Archive for the ‘Health Policy Context’ Category

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Ontario should ditch any plans to further privatize health care. It just doesn’t work — and usually makes matters worse

Friday, August 12th, 2022

First, the government should ditch any plans to further privatize the system… That’s because it benefits not those who need health care, but those who can pay the handsome user fees required by what in effect is two-tier health care. Second, the government would be wise to view this crisis as an opportunity — a chance to rationalize and expand a public system that by and large does work.

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Are thousands of uninsured people about to lose health coverage in Ontario? Fears grow about end to COVID-era OHIP rules

Saturday, July 30th, 2022

… the care for the uninsured throughout the pandemic has been about one per cent of the total hospital spending and “across virtually every health condition, there is evidence that prevention improves health and let people live longer and better lives.”… The interim policy has also simplified the administrative work for health-care providers and alleviated their stress and burnout…

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Health Coalition Chairperson to seek accountability for health dollars at premiers’ meeting

Sunday, July 10th, 2022

The Canadian Health Coalition is in favour of increased federal funding to provinces, but not without strings attached to ensure the funding is used for health care in an accountable manner and supports our public health care system…  Budget 2022 stated the federal government wants to ensure that any additional federal funding will improve Canada’s health care system.

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B.C. and Ottawa are showing leadership in fighting the scourge of drug overdoses

Tuesday, June 7th, 2022

The exemption, which is authorized by the Controlled Drugs and Substances Act, will decriminalize possession of small amounts of heroin, cocaine, methamphetamine and ecstasy. Toronto has applied for a similar exemption, and the feds ought to approve it now… there’s abundant evidence that drug prohibition has little effect on how many people use drugs but plays a significant role in making an already risky activity even riskier.

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Feds rightly cautious about provincial demands for unconditional health funding

Wednesday, June 1st, 2022

“Trudeau is correct to avoid what may amount to cutting a blank cheque to provinces if he cannot ensure that the money will deliver improvements to existing public health care and expanding public health care to much needed long-term care and universal pharmacare.” … More than eight out of every ten dollars provided in Canada to fight COVID-19 and support Canadians has been provided by the federal government…

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Ontario election gives voters the chance to choose people over profits in long-term care

Friday, May 27th, 2022

If… government replicates past decisions, more than 65,000 Ontarians a year will live in a for-profit facility — many run by corporations focused on their real estate investments — in the next decade. If we follow a different path, these subsidies could fund operators that are primarily care organizations and where real estate holdings support the care, not the other way around.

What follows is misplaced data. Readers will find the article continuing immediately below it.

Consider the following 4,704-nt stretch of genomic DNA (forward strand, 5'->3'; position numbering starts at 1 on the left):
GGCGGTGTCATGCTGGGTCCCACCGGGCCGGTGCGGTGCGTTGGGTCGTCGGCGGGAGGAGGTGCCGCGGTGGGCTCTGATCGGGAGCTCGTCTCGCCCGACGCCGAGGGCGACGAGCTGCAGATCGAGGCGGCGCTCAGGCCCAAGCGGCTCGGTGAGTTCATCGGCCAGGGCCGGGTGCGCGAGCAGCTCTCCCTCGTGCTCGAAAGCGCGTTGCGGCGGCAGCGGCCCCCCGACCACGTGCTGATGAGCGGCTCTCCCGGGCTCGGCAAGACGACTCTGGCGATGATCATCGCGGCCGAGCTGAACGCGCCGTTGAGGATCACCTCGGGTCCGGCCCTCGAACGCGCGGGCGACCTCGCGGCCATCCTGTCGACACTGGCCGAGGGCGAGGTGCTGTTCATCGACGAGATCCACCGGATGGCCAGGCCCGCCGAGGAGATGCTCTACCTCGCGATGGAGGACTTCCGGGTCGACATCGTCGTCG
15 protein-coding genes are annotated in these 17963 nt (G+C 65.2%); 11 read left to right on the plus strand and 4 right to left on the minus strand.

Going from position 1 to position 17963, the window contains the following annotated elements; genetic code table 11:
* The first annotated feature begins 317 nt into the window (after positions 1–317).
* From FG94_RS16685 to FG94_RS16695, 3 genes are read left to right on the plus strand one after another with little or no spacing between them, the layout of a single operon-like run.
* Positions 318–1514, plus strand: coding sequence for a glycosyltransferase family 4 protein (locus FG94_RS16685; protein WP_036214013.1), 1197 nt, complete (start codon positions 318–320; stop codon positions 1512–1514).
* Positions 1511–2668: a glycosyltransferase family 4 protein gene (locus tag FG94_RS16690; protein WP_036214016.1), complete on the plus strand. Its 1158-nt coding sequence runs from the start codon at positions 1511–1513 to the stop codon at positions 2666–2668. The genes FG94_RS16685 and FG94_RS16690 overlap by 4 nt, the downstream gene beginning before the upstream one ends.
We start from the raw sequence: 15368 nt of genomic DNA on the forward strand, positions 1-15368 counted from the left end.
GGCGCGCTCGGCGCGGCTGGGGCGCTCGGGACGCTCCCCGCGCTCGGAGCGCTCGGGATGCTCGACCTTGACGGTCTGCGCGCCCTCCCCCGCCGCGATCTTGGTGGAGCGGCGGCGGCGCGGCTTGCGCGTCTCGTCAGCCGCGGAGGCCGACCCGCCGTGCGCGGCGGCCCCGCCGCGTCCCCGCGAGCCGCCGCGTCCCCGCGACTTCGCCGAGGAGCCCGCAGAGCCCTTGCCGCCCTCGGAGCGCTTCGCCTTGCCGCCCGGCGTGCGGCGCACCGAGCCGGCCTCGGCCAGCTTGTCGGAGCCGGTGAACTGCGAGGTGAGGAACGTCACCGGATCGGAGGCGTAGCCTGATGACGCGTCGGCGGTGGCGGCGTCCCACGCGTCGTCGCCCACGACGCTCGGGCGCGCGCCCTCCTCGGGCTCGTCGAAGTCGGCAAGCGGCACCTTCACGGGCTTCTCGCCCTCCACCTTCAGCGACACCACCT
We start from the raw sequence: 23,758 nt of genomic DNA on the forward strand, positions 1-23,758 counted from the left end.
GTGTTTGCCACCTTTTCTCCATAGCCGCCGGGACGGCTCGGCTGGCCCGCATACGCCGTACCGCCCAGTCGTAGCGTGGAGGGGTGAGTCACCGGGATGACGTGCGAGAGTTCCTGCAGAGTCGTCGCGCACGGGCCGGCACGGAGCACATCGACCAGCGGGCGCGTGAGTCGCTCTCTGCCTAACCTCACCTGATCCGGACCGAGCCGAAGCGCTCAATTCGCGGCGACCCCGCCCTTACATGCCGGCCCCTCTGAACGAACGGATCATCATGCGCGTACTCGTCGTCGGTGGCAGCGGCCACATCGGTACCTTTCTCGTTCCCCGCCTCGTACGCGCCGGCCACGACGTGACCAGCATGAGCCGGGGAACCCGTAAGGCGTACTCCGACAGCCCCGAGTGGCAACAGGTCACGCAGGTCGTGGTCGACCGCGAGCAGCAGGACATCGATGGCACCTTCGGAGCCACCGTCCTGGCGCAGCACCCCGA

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Canada’s premiers are missing a real chance to fix our ailing health-care system

Monday, May 16th, 2022

… unless and until the premiers agree to set out… how they intend to spend and report on the 62 per cent increase in transfers they are demanding to actually bring about real change in their respective health systems, Ottawa should refuse. And Canadians themselves should just say no.

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7 principles to guide a national dental care program in Canada

Wednesday, May 4th, 2022

There are myriad details here, but at minimum, there appears to be increasing policy, public and political consensus that access to dental care should be made consistent, reliable and equitable for all Canadians across all jurisdictions. As a result, like it is for health care, federal policy leadership is key… we offer these principles to move forward in a healthy way: in the service of Canadians who, for far too long, have been unable to meet their oral health-care needs because of a lack of access to care.

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Making it Right – Universal Basic Mental Healthcare for Ontario

Wednesday, May 4th, 2022

… Ontario should consider expanding its OHIP coverage to include universal basic mental healthcare in the form of a basic program assuring access of up to 12 psychotherapy sessions annually, which would remove barriers to access, among other benefits. Of the nearly 2 million Ontarians that stated a need for mental healthcare in 2018, 78.2% cited not knowing where to get help or not being able to afford to pay as a reason.

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Big Pharma wins in Liberals’ watered-down drug price regulations

Saturday, April 30th, 2022

A universal, single-payer, national pharmacare strategy remains elusive for Canadians, but the pharmaceutical industry continues to rake in profits while the government scales back regulatory changes on drug pricing… The Globe and Mail reported that the government is also cancelling plans from 2019 to force drug companies to disclose net prices and will instead continue to rely on publicly-listed prices. This, despite the government’s declaration that public prices do not reflect the true price tag.

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